LOUISVILLE, Ky. (AP) — A former campaign worker for U.S. Senate candidate Rand Paul wants an apology from the liberal activist he reportedly roughed up, but he won't be getting his campaign donation back from the Paul campaign that dropped him after the incident.
Paul's campaign has tried to distance itself from Tim Profitt, the supporter caught on video stepping on the head of a MoveOn.org activist outside a debate Monday night between the Republican nominee and Democrat Jack Conway.
Profitt, who contributed some $1,900 to Paul's campaign, acknowledged his role in the altercation. But he insisted Wednesday that he had been wronged by the activist, 23-year-old Lauren Valle.
"I would like for her to apologize to me, to be honest with you," Profitt told WKYT-TV in an interview in which he would not allow the television station to show his face.
Neither Profitt nor Valle returned telephone calls Wednesday from The Associated Press.
Following Monday's incident in Lexington, the Paul campaign promptly dropped Profitt as campaign coordinator in Bourbon County in central Kentucky and banned him from future events.
However, Paul campaign manager Jesse Benton said the tea party-backed campaign won't return Profitt's contributions.
Conway said Wednesday during a campaign stop in Shepherdsville that the skirmish was "horrifying," and called on the Paul campaign to identify all its supporters who were involved.
"These are the people that carry around the signs that say, 'Don't Tread on Me,'" he said. "Sounds to me like they've got it backwards."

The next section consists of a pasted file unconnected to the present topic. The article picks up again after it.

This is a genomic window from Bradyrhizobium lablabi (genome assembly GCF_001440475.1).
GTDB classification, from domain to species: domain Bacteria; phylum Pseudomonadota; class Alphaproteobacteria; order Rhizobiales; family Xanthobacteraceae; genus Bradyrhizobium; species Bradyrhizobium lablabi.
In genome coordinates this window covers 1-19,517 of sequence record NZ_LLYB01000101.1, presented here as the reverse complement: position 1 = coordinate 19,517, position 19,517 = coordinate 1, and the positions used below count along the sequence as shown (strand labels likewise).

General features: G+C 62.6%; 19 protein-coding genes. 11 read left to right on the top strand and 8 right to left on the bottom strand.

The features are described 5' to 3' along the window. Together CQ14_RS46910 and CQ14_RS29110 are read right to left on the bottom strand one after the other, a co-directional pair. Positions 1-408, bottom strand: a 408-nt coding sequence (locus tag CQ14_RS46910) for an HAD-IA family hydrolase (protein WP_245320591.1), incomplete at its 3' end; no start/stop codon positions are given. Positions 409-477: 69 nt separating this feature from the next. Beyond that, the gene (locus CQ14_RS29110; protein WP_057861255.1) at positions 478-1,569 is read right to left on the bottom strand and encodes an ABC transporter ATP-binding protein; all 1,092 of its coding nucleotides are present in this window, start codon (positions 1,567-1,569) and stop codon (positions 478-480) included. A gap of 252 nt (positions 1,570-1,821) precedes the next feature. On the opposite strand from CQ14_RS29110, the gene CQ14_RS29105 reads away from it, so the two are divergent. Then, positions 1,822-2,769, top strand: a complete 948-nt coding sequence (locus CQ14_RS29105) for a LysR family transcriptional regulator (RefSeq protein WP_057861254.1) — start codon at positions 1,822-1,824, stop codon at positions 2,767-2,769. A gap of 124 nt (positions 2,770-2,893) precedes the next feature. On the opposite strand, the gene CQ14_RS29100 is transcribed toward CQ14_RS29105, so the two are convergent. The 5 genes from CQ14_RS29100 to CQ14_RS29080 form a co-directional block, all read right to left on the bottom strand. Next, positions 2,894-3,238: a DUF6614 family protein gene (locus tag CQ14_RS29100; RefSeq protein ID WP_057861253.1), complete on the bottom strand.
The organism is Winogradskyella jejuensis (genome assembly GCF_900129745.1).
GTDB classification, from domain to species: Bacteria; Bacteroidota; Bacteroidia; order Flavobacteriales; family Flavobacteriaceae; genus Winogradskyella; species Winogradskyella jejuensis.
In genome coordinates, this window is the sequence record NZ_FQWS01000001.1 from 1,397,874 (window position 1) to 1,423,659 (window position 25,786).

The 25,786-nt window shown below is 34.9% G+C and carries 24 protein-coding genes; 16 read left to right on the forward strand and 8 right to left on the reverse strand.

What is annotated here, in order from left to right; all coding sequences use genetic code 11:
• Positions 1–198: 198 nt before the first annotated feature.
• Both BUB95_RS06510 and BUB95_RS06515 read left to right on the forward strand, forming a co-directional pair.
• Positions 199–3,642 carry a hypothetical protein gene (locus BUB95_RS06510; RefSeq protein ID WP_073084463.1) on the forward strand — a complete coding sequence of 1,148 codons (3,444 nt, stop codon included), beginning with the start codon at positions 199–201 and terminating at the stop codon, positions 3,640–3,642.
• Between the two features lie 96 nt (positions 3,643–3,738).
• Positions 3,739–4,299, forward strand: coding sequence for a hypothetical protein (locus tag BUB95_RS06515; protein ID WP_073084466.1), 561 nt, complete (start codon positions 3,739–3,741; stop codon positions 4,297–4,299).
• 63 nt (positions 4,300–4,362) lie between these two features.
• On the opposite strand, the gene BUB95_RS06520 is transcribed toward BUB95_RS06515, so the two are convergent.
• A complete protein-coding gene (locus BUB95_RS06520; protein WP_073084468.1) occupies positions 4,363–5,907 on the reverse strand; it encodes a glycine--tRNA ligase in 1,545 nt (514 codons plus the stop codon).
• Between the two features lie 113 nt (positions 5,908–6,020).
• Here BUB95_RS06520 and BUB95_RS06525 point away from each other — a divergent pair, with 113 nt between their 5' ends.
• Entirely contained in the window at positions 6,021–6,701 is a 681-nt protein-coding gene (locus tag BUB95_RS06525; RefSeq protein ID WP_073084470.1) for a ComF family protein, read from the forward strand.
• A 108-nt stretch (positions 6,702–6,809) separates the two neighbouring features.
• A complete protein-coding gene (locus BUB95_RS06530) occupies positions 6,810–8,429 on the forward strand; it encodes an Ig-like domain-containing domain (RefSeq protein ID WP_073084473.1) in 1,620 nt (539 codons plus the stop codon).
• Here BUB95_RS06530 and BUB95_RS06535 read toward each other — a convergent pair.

Benton defended the Paul campaign's response, and accused Conway of trying to exploit it.
"The Paul campaign condemned the incident far before Conway's camp ever addressed it and decisively severed all ties with the supporter in question," Benton said in an e-mail.
The scuffle broke out while scores of vocal supporters for both candidates rallied outside the studios of Kentucky Educational Television in Lexington, where Paul and Conway held the final debate of their highly contentious race.
Profitt told the AP on Tuesday that the scuffle wasn't as bad as it looked on video and blamed police for not intervening.
Valle was roughed up as she tried to give Paul a fake "employee of the month" award. She told police she was assaulted while trying to take a picture of Paul.
She said her face was swollen and her neck and shoulder were sore after she was wrestled to the ground by Paul supporters.
Lexington police have said officers would deliver a summons to Profitt to appear in court. A judge will determine whether to proceed with an assault case.
In a conference call with reporters Wednesday, Conway spokesman John Collins criticized Paul's campaign for a "tepid" response that has "evolved." Conway's campaign also distributed a photo that it said shows Profitt with an arm on the shoulder of a smiling Paul.
The Kentucky Senate race, one of the nation's most closely watched, turned personal when Conway aired an explosive ad this month that asked why Paul was a member in college of a secret campus society that mocked Christians.
The ad also revisited accusations that Paul, while a student at Baylor University, participated in a prank in which he tied up a woman and told her to worship an idol, and that he told the woman his god was "Aqua Buddha." Those claims by a woman who requested anonymity were made in articles this year in GQ Magazine and The Washington Post.
Paul has denied being involved in any kidnapping and has called the ad false.
Associated Press writer Brett Barrouquere and Janet Cappiello Blake in Louisville contributed to this report.
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